INDIGENOUS PEOPLE ARE RESPONSIBLE FOR PROTECTING 80% OF BIODIVERSITY
Indigenous peoples continue to rely on forest resources for their survival, especially hunting and gathering of wild plants.
A group of researchers from the Autonomous University of Barcelona questioned the current indigenous practices regarding the use of forests and their biodiversity in a world worried about the effects of global warming.
To answer such questions, these students spent three and a half years with three native groups in Borneo, the Congo Basin and the Amazon.
During this study, they were in charge of analyzing routines, social practices and ways of interacting with the environment. This is how the researchers realized that while indigenous peoples face cultural and economic changes that threaten their relationship with the environment, there are important methods for biodiversity conservation; As it is shared in the text below:
In tropical forest conservation policies it is necessary to incorporate local culture from a biocultural approach; That is, to create partnerships with the indigenous populations, who have the tools and the knowledge to face the challenges of the environment.
Essential to inform and promote the recognition of human rights in indigenous communities; Such as: the right to self-determination, gender equality, well-being and integral development as a people, according to the identity, tradition and customs that pertain to each village, that the state fully recognize its juridical personality respecting the forms of organization And to promote the full exercise of rights, to maintain, express and develop their cultural identity, to be free from racism, racial discrimination, xenophobia, other forms of intolerance, their own identity and cultural integrity and cultural heritage, Or self-government in matters of internal affairs, involuntary isolation living freely and in accordance with their cultures, to enjoy all the rights and guarantees that are recognized by national labor law and international labor law, and finally to land, Territories and resources they have traditionally owned or acquired.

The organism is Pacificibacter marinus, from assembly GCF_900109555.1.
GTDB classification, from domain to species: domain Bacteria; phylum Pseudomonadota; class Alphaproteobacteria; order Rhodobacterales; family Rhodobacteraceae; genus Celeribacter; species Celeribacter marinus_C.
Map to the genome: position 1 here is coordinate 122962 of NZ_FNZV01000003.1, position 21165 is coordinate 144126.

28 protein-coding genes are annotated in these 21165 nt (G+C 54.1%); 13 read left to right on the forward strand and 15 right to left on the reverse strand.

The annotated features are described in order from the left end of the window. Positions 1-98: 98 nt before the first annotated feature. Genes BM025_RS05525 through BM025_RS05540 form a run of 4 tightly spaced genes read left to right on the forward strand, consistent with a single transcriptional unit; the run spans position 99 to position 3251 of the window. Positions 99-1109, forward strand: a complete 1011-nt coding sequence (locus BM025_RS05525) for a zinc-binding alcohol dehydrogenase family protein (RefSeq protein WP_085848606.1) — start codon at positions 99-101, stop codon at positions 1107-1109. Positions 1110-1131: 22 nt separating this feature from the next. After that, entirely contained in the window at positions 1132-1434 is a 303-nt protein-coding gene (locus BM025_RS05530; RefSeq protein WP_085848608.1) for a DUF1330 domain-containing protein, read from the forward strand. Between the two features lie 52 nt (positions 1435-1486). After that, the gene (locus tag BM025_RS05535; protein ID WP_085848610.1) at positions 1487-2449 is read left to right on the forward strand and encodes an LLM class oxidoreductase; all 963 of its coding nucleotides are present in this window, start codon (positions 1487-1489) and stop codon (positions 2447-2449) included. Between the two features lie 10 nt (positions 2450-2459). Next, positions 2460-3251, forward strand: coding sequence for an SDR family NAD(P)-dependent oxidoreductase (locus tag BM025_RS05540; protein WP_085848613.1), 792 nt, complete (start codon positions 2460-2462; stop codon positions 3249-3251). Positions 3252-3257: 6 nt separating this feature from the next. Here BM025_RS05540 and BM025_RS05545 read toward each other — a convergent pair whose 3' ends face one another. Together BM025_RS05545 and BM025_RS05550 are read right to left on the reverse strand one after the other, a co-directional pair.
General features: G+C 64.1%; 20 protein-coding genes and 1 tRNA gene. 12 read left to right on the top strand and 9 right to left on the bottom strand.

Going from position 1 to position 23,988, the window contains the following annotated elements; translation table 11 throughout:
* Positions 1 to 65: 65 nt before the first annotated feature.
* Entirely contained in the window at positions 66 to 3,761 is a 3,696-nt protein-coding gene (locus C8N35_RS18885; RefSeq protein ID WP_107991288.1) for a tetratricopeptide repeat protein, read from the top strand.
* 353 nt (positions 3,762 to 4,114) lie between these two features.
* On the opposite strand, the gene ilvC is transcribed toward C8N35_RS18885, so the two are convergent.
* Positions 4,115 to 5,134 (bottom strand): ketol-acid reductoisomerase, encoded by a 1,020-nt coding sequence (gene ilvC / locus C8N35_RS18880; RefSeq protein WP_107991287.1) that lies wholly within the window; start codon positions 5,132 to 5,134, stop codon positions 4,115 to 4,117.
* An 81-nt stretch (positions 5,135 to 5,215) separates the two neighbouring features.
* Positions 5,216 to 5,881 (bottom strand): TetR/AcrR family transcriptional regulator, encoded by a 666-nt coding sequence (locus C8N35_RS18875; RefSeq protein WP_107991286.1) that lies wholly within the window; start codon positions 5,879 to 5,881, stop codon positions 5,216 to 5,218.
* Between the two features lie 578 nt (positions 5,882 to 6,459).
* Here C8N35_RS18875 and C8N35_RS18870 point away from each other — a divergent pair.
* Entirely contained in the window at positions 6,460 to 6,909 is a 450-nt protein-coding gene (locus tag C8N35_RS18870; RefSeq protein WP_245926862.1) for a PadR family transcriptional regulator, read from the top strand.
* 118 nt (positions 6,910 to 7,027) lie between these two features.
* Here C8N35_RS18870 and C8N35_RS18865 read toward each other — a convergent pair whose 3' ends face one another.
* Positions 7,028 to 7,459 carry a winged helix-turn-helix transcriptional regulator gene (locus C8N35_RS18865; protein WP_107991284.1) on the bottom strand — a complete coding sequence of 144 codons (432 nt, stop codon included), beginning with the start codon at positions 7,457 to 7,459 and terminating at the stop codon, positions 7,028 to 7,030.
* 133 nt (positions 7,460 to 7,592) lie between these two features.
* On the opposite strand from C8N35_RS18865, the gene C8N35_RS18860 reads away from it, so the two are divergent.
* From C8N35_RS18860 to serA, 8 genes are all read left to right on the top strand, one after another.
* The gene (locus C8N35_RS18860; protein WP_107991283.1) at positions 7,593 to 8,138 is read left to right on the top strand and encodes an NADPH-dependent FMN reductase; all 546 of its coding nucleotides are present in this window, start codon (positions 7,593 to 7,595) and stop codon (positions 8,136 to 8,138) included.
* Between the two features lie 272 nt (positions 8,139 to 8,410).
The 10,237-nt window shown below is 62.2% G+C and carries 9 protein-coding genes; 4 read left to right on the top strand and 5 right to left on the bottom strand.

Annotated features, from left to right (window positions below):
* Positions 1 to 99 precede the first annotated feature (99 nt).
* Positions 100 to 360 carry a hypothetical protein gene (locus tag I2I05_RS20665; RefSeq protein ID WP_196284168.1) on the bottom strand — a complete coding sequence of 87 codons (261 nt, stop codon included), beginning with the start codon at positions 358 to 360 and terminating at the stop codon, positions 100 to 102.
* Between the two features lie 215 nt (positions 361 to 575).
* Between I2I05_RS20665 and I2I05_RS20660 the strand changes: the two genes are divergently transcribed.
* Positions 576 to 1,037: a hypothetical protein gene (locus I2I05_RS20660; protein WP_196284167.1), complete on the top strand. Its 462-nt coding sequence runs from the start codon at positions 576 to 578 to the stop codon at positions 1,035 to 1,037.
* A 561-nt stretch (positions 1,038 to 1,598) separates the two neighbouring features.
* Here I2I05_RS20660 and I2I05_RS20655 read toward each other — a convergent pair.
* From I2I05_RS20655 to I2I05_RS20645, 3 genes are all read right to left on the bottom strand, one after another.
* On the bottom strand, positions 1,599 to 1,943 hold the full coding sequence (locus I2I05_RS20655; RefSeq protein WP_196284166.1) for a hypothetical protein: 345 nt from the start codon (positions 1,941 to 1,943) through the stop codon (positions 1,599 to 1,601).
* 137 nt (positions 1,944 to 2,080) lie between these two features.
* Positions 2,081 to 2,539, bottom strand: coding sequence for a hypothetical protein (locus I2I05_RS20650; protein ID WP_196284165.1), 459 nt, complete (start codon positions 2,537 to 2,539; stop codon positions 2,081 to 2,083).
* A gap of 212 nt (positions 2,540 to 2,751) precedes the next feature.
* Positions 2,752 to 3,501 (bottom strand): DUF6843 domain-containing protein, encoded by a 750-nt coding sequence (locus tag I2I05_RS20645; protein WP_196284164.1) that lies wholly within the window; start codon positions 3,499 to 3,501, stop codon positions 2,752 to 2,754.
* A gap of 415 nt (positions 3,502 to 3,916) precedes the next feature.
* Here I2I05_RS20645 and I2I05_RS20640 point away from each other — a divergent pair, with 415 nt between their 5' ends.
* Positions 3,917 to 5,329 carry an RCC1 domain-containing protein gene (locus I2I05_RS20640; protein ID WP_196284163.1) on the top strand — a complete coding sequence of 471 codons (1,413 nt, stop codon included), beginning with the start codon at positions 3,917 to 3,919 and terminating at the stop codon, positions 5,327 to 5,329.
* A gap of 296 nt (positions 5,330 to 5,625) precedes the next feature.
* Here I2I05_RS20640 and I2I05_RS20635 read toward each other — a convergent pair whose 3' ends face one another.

It is crucial to promote the transfer of environmental knowledge between generations and thus prevent people from becoming aware of the changes taking place in the ecosystem.
Currently, native peoples protect about 80% of the planet’s biodiversity in their territory, but they are the legal owners of only 11% of these lands. In fact, indigenous peoples remain dependent on forest resources for their survival, especially the hunting and gathering of wild plants.
It is a unique knowledge about the environment that is being wasted, denigrated and despised. Thus recognizing human rights violations against indigenous peoples, including killings and abuses against activists, is only the first steps to take care not only of the heritage of these communities, but also the well-being of our planet and its biodiversity. It would be worth taking some of these practices into our modern lifestyle.